Commuting accounts for only about 15 percent of trips in the United States. But when planners make transportation infrastructure decisions, they often base them on commuting patterns, not other types of trips.
One side effect of this convention is that it undervalues trips by women, writes U.K. blogger Katja Leyendecker, and contributes to a built environment that is poorly suited to women's needs. She digs into some of the U.K. data:
The commute makes about 20% of all the mileage (combined 19%, men 23%, women 15%), whilst shopping trips accumulate considerably less mileage (combined 12%, men 9%, women 14%). The highest category for women actually is “visiting friends at private home” (18%), joint second followed “commute” and “holiday / day trip” (each 15%) and shopping hence coming fourth (14%). Men’s mileage, on the other hand, is somewhat dominated by the commute (23%), then jointly followed by “business” and “visiting friends at private home” (each 13%), with “holiday / day trip” (12%) in fourth place...
We historically have looked at the commute for its coincidence with the rush hour, to deal with peak travel demand. In the UK at least, a real and honest look at space as a limited precious resource (and how to carve it up fairly and effectively) has not taken place. The commute focus has not brought about a better transport system with alternatives to the private car largely still excluded. I suggest that taking the commute approach brings the problem that over 80% of all trips have been neglected in transport assessments. These trips require attention for other reasons than the peak demand. Reasons are for example safety needs when travelling with kids and transporting shopping. In cycle cities like Copenhagen and Amsterdam these trips are still carried out by women, [but] they are cycled. Removing those trips from the transport agenda marginalises the importance of women’s everyday activities and careful and sensible provision for these activities.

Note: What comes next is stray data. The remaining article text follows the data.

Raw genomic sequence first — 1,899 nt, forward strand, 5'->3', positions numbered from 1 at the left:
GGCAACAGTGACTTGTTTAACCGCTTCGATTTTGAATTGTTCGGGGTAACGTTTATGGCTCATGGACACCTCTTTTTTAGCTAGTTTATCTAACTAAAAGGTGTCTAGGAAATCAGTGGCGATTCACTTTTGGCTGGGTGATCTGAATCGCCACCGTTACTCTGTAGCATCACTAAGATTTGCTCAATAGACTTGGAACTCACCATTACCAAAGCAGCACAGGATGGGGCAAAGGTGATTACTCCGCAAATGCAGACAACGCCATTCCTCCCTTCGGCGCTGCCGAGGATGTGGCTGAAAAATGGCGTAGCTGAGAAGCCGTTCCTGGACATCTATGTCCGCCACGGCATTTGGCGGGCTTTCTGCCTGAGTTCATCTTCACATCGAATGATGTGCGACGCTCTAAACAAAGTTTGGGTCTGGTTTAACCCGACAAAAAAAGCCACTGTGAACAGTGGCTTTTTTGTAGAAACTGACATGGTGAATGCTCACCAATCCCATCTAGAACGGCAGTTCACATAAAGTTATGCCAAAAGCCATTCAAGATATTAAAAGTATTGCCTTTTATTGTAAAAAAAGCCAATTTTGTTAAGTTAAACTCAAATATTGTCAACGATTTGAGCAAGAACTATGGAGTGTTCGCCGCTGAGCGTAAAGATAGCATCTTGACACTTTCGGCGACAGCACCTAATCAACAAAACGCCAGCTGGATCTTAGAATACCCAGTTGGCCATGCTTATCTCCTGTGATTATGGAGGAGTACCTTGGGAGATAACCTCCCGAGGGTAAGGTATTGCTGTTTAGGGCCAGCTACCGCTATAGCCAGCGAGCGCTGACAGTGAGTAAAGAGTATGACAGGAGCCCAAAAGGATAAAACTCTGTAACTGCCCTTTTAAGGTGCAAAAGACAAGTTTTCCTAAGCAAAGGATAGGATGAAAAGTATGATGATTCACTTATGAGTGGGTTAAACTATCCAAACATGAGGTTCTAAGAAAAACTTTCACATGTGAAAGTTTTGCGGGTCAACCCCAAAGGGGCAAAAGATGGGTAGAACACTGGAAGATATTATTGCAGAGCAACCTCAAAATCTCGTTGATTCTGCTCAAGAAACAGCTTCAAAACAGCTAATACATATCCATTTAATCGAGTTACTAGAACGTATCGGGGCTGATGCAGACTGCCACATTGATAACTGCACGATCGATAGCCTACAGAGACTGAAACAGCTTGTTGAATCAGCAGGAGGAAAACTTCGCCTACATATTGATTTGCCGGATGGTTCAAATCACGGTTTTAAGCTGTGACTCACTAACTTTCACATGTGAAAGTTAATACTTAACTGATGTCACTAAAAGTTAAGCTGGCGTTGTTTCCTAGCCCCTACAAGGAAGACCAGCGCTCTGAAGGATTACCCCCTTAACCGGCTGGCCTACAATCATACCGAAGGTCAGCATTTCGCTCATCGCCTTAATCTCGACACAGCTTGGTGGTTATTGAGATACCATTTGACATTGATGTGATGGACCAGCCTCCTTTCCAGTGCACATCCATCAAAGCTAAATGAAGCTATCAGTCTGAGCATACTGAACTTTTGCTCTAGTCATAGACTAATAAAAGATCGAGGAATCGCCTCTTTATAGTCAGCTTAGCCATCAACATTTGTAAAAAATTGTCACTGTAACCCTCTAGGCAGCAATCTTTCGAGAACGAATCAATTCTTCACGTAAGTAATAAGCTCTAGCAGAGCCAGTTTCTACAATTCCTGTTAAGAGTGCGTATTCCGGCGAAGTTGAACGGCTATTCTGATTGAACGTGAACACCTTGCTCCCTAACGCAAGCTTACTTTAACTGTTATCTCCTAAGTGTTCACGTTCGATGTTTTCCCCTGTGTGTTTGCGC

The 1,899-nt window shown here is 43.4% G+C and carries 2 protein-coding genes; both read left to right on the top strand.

The commute accounts for fewer than 1 in 5 trips. In order to make designs environmentally effective and create gender-inclusive networks, we need to incorporate all ways of travel in our assessments. Women’s trips are usually shorter and women make more trips. This would mean by leaving out the women-type trips of shopping and visiting others, we could miss out on building useful networks on a neighbourhood level to make it possible to cycle quick errands, cycle with kids and transport shopping by bike.
Elsewhere on the Network today: Mobilizing the Region says low gas prices make it harder to reduce traffic deaths. Transit Columbus launches a petition urging Columbus not to use its "Smart City Challenge" win as an excuse to avoid building light rail. And NextSTL considers what it would take for St. Louis to grow again.